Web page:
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Uncovering Bots in eCommerce Part 4: The Impact of Credential Stuffing
By Netacea / 01st Jul 2020
On 14th May we hosted a live webinar, in which Scott Pendlebury – Head of Threat Research at Netacea – discussed credential stuffing and the growth of online fraud in the eCommerce industry.
What is credential stuffing?
Credential stuffing is one of the most common forms of online crime, it is the act of testing stolen passwords and usernames against website login forms, to validate the credentials for malicious reuse. Once a match is found, the attacker can easily commit various types of fraud.
When credentials are stolen through a database breach, malware, or other means, they are kept for use in future attacks against many different targets. Many of these lists are shared privately amongst attackers or become publicly available.
Scott said: “Attackers are innovative, they are always thinking of new ways they can monetise breached accounts.”
There are several common signs that bot activity has occurred, such as the number of login attempts and failures from unusual locations, uncommon traffic patterns and speed.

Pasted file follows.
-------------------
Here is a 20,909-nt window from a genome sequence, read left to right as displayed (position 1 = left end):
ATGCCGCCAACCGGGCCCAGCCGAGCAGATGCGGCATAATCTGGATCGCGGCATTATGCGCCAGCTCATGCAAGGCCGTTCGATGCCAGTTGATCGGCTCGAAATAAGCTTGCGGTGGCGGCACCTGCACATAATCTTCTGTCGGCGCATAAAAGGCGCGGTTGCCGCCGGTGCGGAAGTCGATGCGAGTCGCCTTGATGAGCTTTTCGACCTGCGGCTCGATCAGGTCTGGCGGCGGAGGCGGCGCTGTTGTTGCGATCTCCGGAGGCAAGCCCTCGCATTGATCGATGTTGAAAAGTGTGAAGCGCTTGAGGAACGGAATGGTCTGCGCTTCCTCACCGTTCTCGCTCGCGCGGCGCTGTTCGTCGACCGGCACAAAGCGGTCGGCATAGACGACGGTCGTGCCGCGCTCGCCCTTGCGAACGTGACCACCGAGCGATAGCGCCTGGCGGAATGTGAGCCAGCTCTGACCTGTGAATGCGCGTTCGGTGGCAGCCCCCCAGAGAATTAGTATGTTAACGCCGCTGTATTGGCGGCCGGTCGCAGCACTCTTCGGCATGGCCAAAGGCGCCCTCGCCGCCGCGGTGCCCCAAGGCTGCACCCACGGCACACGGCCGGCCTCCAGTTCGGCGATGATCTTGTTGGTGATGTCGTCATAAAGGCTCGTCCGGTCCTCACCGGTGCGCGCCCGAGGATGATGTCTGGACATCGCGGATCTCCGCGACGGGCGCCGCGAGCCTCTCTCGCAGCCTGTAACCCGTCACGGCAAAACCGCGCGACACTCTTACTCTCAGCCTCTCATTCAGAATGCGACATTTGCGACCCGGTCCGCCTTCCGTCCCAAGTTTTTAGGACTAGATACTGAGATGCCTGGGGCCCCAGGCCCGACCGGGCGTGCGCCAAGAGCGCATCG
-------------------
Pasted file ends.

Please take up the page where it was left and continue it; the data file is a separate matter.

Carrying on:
What fuels credential stuffing?
Credential stuffing is an ever-growing problem, in the UK alone 53% of all fraud committed is online. These types of attacks are becoming ever cheaper to conduct.
Bot tooling and automation software can be free to use, making it easier for automated credential stuffing attacks. In some cases, attackers can gain something for nothing. Scott said: “You could potentially stage a credential stuffing attack for free.”
Whilst credential stuffing has likely been around for quite some time, large collections of credentials have been made public over the last few years, make it easier for attackers to start partaking in credential stuffing for minimal effort.
How does credential stuffing affect eCommerce?
Credential stuffing is easy to perform, so its popularity with cybercriminals will continue to increase with time.
We know that cybercriminals take over accounts and perpetrate a fraud on eCommerce companies and their customers. When a business suffers from stolen credentials, it can cost them severely, with attackers able to make illegal purchases, claim existing rewards or loyalty points and acquire personally identifiable information (PII).
It is vital that credential stuffing attacks are stopped to protect eCommerce websites from fines and chargebacks while securing customers against the threat of data breaches.
If you missed our live webinar, you can still watch it on-demand: Uncovering bots in eCommerce.
- Scott Helme: Are We Doing Enough to Tackle Bad Bots?
- Marriott Security Breach Affects 500 Million Customers
- The Top 10 Bot Threats in eCommerce